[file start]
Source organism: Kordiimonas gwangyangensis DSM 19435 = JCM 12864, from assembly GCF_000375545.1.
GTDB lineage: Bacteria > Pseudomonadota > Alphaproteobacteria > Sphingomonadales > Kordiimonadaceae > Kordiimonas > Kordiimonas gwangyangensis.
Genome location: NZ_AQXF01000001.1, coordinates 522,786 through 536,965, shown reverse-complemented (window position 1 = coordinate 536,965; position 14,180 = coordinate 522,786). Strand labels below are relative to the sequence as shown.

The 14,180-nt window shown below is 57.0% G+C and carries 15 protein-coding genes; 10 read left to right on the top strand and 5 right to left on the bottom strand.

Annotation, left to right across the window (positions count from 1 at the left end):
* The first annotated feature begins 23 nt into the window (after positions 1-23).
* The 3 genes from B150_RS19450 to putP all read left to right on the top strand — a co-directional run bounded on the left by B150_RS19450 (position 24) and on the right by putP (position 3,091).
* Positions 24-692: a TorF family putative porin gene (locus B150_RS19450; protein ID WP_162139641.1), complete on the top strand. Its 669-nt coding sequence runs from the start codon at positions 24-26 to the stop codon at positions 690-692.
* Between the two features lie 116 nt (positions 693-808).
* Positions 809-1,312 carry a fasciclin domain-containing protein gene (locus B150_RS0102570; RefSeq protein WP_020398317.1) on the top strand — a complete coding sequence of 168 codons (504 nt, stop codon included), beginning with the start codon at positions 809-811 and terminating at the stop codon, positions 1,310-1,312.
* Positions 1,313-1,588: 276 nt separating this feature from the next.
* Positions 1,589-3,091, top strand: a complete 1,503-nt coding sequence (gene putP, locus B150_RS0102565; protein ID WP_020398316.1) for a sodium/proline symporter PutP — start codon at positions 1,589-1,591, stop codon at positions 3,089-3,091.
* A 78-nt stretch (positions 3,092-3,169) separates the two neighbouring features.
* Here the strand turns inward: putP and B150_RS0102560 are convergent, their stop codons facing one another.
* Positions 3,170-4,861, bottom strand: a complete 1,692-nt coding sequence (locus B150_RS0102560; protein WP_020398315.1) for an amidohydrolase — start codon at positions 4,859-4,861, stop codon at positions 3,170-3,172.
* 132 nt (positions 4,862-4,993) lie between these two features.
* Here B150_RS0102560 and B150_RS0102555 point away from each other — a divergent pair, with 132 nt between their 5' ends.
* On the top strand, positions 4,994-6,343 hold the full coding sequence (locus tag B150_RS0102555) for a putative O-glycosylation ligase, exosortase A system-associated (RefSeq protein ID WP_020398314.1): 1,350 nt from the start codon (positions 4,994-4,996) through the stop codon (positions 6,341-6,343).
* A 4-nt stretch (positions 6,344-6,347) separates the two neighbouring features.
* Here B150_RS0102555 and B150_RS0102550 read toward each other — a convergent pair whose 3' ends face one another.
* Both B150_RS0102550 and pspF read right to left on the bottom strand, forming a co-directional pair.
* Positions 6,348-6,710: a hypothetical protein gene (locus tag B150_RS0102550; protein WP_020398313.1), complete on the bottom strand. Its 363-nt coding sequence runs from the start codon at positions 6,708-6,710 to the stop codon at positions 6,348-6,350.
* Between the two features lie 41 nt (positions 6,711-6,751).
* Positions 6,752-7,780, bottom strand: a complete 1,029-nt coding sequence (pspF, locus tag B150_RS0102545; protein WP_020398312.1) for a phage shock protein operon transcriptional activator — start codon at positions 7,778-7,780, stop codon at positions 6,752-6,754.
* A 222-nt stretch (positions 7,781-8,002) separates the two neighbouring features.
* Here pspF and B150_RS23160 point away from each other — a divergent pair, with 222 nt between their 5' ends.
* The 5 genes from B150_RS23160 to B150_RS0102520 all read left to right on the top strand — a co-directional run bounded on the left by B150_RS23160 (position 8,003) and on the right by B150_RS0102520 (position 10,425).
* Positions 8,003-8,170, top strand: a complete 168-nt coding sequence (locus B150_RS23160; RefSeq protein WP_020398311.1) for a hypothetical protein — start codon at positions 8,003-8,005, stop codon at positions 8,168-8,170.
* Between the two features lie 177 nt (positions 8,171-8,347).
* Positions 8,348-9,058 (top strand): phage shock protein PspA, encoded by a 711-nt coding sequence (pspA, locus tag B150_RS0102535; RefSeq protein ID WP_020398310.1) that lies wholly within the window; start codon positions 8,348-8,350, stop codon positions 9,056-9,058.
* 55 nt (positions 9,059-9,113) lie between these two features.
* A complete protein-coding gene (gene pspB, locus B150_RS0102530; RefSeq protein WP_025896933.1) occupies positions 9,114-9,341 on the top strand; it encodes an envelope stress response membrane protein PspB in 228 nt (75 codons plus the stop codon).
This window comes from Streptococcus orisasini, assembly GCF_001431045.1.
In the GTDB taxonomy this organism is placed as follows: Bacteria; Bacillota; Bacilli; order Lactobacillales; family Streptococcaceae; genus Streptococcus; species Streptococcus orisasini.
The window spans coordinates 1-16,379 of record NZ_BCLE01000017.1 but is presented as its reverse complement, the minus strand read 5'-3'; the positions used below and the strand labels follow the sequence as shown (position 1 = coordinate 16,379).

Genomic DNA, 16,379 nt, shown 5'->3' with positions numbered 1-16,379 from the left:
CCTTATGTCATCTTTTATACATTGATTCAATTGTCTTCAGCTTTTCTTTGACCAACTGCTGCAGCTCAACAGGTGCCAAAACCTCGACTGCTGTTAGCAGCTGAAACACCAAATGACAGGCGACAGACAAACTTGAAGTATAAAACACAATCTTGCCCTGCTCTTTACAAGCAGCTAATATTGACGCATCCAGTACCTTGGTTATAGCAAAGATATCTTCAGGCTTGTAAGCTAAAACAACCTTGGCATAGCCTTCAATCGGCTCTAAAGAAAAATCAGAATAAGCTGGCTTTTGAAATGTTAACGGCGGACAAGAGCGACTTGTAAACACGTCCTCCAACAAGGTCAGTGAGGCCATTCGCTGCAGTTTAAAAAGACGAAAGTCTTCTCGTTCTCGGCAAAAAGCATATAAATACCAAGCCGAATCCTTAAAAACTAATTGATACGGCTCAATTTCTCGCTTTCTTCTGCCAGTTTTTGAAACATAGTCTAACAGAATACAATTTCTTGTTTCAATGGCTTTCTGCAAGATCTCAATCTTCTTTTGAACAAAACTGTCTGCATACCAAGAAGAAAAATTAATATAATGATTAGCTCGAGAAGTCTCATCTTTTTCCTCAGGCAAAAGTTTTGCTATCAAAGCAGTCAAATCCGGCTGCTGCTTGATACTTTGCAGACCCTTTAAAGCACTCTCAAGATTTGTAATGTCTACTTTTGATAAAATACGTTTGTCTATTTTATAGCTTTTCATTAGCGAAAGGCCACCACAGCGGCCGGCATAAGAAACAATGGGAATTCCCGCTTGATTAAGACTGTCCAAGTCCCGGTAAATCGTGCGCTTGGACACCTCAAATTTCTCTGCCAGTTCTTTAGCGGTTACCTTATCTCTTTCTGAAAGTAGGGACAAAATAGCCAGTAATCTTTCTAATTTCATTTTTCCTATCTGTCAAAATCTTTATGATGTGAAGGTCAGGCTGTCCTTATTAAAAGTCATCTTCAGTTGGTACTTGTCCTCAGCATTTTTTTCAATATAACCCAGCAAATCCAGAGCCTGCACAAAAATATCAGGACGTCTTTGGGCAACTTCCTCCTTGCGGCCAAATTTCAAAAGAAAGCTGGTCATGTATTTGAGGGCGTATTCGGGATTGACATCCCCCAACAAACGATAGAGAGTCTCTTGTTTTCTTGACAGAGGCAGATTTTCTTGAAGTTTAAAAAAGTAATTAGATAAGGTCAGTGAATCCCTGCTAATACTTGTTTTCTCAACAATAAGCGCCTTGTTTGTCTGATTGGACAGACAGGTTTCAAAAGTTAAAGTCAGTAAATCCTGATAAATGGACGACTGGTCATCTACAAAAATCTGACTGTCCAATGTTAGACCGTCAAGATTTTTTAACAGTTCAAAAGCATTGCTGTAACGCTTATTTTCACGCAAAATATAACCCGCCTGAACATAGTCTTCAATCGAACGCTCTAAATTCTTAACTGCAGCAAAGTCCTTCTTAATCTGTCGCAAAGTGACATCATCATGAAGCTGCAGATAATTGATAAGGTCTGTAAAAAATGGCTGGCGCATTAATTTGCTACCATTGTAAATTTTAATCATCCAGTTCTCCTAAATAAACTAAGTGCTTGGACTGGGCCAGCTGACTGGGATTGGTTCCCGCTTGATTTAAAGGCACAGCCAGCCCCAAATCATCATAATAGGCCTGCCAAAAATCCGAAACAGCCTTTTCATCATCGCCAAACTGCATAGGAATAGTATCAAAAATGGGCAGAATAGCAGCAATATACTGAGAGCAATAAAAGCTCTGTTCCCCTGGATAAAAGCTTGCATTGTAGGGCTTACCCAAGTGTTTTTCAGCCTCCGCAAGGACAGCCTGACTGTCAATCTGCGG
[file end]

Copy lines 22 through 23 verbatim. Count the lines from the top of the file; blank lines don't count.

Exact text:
* Positions 6,348-6,710: a hypothetical protein gene (locus tag B150_RS0102550; protein WP_020398313.1), complete on the bottom strand. Its 363-nt coding sequence runs from the start codon at positions 6,708-6,710 to the stop codon at positions 6,348-6,350.
* Between the two features lie 41 nt (positions 6,711-6,751).